‘F*** That’ — Boris Johnson Refuses to Step Down as Resignations Continue

LONDON, ENGLAND - JULY 24: New Prime Minister Boris Johnson speaks to media outside Number
Jeff J Mitchell/Getty Images

Prime Minister Boris Johnson has reportedly vowed to continue to fight for his political life and attempt to cling on to the keys of Number 10 Downing Street after two high-profile resignations from his cabinet and a string of junior ministers quitting their posts have rocked confidence in his ability to hold onto power.

In dramatic Westminster fashion, Health Secretary Sajid Javid and Chancellor of the Exchequer Rishi Sunak resigned within minutes of each other on Tuesday evening following the admission from Boris Johnson that he was aware of historic sex pest allegations made against Christopher Pincher MP and despite this, still elevated him to become his deputy chief whip.

When pressed on whether the resignations of Javid and Sunak would precipitate his own departure from government, Mr Johnson told an aid on Tuesday evening: “F*** that”, Britain’s paper of record, The Times of London reported.

Continuing into the morning, a series of junior government ministers and other officials have also resigned, including Parliamentary private secretaries Jonathan Gullis, Saqib Bhatti, Nicola Richards, Virginia Crosbie, Laura Trott, Tory Party vice-chairman Bim Afolami, and trade envoys to Morrocco and Kenya, Andrew Murrison and Theodora Clarke.

Three ministers have also tendered their resignations, including Solicitor General Alex Chalk, and education ministers Robin Walker and Will Quince. Economic Secretary to the Treasury, the sixth-most senior ministerial post in the Treasury, MP John Glen also quit his governmental post on Wednesday morning, saying that the “country deserves better” than the “poor judgement” shown by Mr Johnson.

Announcing his departure from the government on Wednesday morning, Mr Quince said that he felt it necessary to resign after spreading false narratives surrounding Johnson’s knowledge of the accusations against Pincher fed to him from Downing Street.

Quince said that he had been given a “categorical assurance” that the PM was not aware of such allegations, yet, on the following day this was reversed with Number 10 claiming that the PM had “forgot” being briefed and Johnson apologising for promoting Pincher.

However, Johnson’s chances of remaining in power have been bolstered by other key members of his cabinet openly stating that they have no intention of resigning, including Home Secretary Priti Patel, Deputy Prime Minister Dominic Raab, Foreign Secretary Liz Truss, and Culture Secretary Nadine Dories.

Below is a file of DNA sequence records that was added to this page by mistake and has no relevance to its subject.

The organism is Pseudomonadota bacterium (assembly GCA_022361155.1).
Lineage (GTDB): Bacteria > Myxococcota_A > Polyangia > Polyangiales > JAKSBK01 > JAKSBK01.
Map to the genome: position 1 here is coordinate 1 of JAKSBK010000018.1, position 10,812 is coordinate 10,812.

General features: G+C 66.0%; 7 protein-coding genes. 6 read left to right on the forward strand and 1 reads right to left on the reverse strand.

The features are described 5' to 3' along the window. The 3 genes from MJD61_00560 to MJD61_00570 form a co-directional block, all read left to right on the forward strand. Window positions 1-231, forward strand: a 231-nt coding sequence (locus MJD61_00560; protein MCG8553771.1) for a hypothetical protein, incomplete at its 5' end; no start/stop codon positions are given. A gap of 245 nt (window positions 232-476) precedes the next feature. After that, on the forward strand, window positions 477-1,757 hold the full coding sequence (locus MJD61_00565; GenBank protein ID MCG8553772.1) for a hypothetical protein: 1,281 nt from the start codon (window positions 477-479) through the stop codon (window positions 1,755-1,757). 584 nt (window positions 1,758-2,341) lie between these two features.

Demonstrating his intentions of battling on, Mr Johnson filled both vacancies in his cabinet in short order, tapping former Downing Street Cheif of Staff Steve Barclay to replace Javid as Health Secretary and former Vaccines Minister and Education Secretary Nadhim Zawahi as Chancellor of the Exchequer.

Zawahi’s predecessor, former hedge fund manager Rishi Sunak, had reportedly come to loggerheads with the PM over the issue of tax cuts, with Sunak fearing that reducing the tax burden on the British public — which hit a seventy-year high during his tenure as the top man at the Treasury — could further exacerbate the inflationary spiral currently embroiling the UK economy.

Johnson, on the other hand, keen to bolster his support after facing a confidence vote last month from within his own party, is said to be in favour of cutting taxes amid the cost of living crisis. Following Sunak’s resignation, the PM allegedly told loyalist MPs: “I know you’re all avidly in favour of tax cuts and tonight’s events might make that a bit easier to deliver.”

Appearing on Sky News on Wednesday morning, Chancellor Zawahi said that he would be looking at all options to bolster economic growth, including tax cuts, specifically at scrapping the planned increase of the corporation tax from 19 to 25 per cent.

It remains to be seen, however, if the red meat of tax cuts will be enough to appease the calls for Johnson to resign from the backbenchers of his party. With the PM seemingly unwilling to go quietly and the rest of his cabinet appearing to hold firm for now, Rebels will likely turn to the powerful 1922 Committee in the House of Commons, which represents all Tory MPs not in government and has the power to trigger confidence votes against the prime minister.

Johnson survived such a vote last month over the partygate scandal of boozy parties in Downing Street while his government had imposed draconian lockdown measures on the public.  The current rules prohibit another vote from taking place for a year, yet some MPs, including Sir Roger Gale, have called on chairman Sir Graham Brady to amend the rules to allow for another vote on Johnson’s leadership to be held in the aftermath of the Pincher scandal.

The latest scandal has also apparently hit home with the public, with a snap poll from YouGov finding that the number of Britons who want to see Johnson resign has hit an all-time high of 69 per cent. It is also the first time that the polling agency has recorded more Conservatives wanting him to go (54 per cent) rather than stay (33 per cent).

Brexit leader Nigel Farage once again reiterated his call for the PM to step down, writing in The Telegraph: “The truth is that Johnson is not just irretrievably damaging his own personal brand, he is also wrecking the Conservative Party. Enough is enough.”

Follow Kurt Zindulka on Twitter here @KurtZindulka


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